3 Lies that cripple Incumbent RFP Responses

We lie to ourselves. We think we look good in plaid; that pasta in cream sauce has no calories if enough wine is consumed; that working harder is the best way to success.

We lie to ourselves because it’s easier to keep old ideas than change our behavior.

We lie to ourselves as incumbent suppliers because we know the exact date our contract is up and can reasonably predict when the RFP will be released.

Yet we anxiously wait until that RFP is out before starting to work on it – and as a result, increase our late work nights, stomach acid, and potential errors and omissions. We wait, we work ridiculously hard, we sneak our response in under the RFP deadline – and we feel like we’ve succeeded.

We haven’t succeeded. We’ve been compliant; we pasted text into every question and completed the pricing.

We didn’t bring our subject matter expertise to craft a unique solution to a customer’s specific business challenges.

We checked the boxes and called it complete. We weren’t creative, we weren’t innovative, we weren’t insightful; we were merely compliant.

And yet, afterwards we know we could have done better if only we had more time.

Why do we wait for the RFP to be released before we start working on the rebid preparation, when we know we won’t be able to do it justice?

As incumbent suppliers, we wait because we believe in these three lies:

  • Lie #1) RFPs tell us how to win
  • Lie #2) 11th-hour Superhero
  • Lie #3) Price matters most

Lie #1) RFPs tell us how to win

We think the RFP will hold clues to why our customer is buying. But it doesn’t.

RFPs tell us what customers are buying – they give us numbers and text descriptions for scale and scope. And that’s needed for our pricing development.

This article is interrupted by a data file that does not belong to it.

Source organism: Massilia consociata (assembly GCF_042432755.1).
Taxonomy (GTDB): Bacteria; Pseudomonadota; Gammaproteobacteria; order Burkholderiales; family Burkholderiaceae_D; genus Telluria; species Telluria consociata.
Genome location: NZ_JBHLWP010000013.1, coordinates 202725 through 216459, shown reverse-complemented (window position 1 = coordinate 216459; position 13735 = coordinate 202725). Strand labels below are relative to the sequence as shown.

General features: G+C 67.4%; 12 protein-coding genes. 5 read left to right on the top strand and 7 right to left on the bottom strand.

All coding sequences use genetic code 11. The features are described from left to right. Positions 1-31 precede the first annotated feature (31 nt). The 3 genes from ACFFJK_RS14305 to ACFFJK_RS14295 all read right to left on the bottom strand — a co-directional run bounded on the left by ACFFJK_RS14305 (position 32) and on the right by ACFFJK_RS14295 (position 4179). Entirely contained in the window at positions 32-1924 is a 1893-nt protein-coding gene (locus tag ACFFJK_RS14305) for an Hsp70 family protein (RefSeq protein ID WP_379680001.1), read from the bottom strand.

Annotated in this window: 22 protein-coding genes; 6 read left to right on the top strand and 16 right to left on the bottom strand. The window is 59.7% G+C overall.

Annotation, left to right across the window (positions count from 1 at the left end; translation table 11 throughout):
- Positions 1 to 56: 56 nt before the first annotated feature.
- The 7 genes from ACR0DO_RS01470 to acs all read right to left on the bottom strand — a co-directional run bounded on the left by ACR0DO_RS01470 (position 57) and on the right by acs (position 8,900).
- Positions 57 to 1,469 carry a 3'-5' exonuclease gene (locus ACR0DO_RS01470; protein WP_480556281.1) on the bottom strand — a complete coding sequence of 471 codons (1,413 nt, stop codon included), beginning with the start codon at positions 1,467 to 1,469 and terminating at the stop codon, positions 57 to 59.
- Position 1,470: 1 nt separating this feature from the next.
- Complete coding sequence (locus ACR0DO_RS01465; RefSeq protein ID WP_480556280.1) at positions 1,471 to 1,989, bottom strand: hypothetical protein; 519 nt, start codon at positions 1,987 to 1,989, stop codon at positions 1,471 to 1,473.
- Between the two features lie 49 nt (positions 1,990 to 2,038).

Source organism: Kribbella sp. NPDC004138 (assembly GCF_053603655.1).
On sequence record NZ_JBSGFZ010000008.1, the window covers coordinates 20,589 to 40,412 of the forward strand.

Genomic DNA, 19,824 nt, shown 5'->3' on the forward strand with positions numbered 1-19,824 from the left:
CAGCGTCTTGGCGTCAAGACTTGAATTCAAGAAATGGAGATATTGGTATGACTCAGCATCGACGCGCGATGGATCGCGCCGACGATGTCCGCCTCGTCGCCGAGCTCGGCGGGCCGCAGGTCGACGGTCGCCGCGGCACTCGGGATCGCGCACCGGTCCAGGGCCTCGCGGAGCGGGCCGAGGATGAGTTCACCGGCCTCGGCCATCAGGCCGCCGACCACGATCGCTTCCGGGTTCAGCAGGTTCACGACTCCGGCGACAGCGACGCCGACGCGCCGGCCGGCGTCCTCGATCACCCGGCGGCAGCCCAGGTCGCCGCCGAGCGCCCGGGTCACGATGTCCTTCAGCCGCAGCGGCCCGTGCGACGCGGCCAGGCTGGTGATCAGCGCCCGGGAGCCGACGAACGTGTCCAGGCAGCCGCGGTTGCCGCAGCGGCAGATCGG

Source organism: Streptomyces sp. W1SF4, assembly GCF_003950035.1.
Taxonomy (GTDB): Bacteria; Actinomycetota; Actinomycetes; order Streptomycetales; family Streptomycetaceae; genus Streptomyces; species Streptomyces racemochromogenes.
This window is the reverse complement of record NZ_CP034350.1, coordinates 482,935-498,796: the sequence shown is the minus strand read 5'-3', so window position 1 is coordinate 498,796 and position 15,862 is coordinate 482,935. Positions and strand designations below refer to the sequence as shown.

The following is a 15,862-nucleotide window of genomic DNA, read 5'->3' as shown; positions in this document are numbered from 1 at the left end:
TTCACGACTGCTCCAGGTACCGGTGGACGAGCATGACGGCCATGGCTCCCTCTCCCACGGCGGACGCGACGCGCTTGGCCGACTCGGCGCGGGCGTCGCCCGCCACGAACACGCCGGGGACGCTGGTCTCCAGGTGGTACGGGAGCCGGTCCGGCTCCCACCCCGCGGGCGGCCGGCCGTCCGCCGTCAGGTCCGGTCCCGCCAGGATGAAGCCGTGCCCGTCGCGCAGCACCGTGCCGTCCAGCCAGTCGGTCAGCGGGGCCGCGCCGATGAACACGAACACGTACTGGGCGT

But I’d bet you’ve never seen an RFP that says:

“Our incumbent supplier wedged the rear warehouse doors open so they could get in and out easily, as a result we lost $750,000 in product out the back door. That’s why we’re looking for a security-minded janitorial service with rigorous background checks and a high supervisor-to-worker ratio.”

Or

“Our new CEO is shaking up our product offering to become an innovative leader in our market. We are now looking for suppliers who can be creative and innovative in their services and products to align with her initiatives.”

Yet this is the insight needed to strategize, design, and produce a persuasive, winning proposal. This is some of what you need to win – you just won’t find it in the RFP.

So if that winning oxygen isn’t in the RFP, don’t wait for the RFP – start working on the rebid preparation before the RFP is released.

Lie #2) 11th-hour Superhero

After 16-hour days at the office, including weekends, you finally press send, or submit, or the overnight package is finally picked up, and you feel euphoric.

Immediately following completion comes the exhilaration, the high, the physical sensation of success for accomplishing a ridiculous amount of work in a short time.  And doing it while  juggling your daily tasks.

This physical sensation is so strong that it is addictive. We like it; we long for it; we tell ourselves this is how it should be.

Until…

…a  couple of days later and we re-read our proposal.

And we find that while we were fully compliant (all answers and pricing in place), we really could have done much better.

During that self-pressurized dash to complete, we  told ourselves our answers were creative and inspired, though reading them now we see that really they were only “good enough.”

If we’re honest, we notice an overabundance of platitudes, cliches and self-aggrandizing statements that don’t tell customers what we’ll do for them, or why, or how they’ll exactly benefit by them.

We notice we lack a unified solution that runs throughout our responses.  A solution that is designed as a single offering and speaks to the customer’s specific needs and wants.